In the first segment of this Eric O’Flaherty investigation I focused mainly on his increased use of the sinker. If you missed out fret not, because I am kind and will provide you with this handy link. In the second installment—and likely the last unless I stumble upon some other intriguing pitch—I am going to go into more detail about O’Flaherty’s worst pitch; his changeup.
This might be a bit unnecessary since O’Flaherty only used the pitch 3% of the time last year but the point of this mini series was to find out why EOF was so successful last year, and see if he will be again in 2012. Based on the research I did yesterday, I believe that Eric’s decreased usage of his 85 mile per hour changeup was a big part of his break out year.
Here some info on the pitch per Brooks Baseball:
These numbers are from the 2010 season because 2011 only gives us 38 pitches to deal with and because the hypothesis is that his success in 2011 was partly because he didn’t throw the pitch as much.
The first bit of data we have is likely the key to the problem with the pitch. A changeup’s effectiveness is based on its ability to deceive hitters. The pitcher grips the ball in a different way, with much more of his hand on the ball to slow it down so he doesn’t need to slow down his arm and tip off the batter. Then the pitch comes in, looking just like a fastball, and the pitcher gets to smirk as the batter lets loose a massive swing that is completed before the ball reaches the plate.
That’s the theory anyway. Problem is, an 85 mile per hour changeup isn’t exactly slow, especially not when EOF’s fastball and slider both sit around 92 mph. That is only a 7 mile per hour difference. The pitch is essentially a meatball. Pitchers like Ryan Madson have dominant changeups because they throw them at 83-84 miles per hour with a 95 mile per hour fastball.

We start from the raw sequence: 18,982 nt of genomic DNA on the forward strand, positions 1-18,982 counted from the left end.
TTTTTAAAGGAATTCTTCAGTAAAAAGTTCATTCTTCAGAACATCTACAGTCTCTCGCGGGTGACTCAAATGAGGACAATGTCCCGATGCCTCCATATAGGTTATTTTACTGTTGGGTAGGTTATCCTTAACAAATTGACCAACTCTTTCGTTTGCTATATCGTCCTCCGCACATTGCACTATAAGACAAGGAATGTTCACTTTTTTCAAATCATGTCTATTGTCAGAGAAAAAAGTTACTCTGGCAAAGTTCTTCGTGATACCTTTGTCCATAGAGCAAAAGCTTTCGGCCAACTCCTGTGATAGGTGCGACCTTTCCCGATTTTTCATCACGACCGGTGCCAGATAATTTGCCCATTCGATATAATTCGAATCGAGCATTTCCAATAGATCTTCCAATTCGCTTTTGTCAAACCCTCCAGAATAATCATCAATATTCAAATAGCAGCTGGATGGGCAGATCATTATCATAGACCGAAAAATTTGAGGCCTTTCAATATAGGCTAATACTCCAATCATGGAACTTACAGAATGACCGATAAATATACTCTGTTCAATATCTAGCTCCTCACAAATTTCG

The whiff rate of the pitch is 12.90% compared to the average whiff rate of 17.44% for relief pitchers. This is a pretty big difference and likely comes from the speed issue.
The next issue is the batted ball profile of the pitch. 40% the changeups that are put in play are fly balls (note that Brooks Baseball has a separate category for pop ups and so the fly balls are all the best kind of fly ball for a hitter). That is easily the worst number out of all his pitches with the fastball coming in at 25%, the sinker at 11%, and the slider at 30%. The slider also has a whiff percentage of 16.29% which is above the reliever average.
So when EOF throws the change up he either throws the pitch for a ball or the hitter puts it in the air at a horrible high rate. He doesn’t get the whiffs he needs to get out of them for the pitch to be effective and he either needs to somehow figure out how to slow it down, increase the movement, or abandon the pitch altogether. I am all for abandoning the pitch. That is essentially what he did last year and the break out year he had supports the case as well.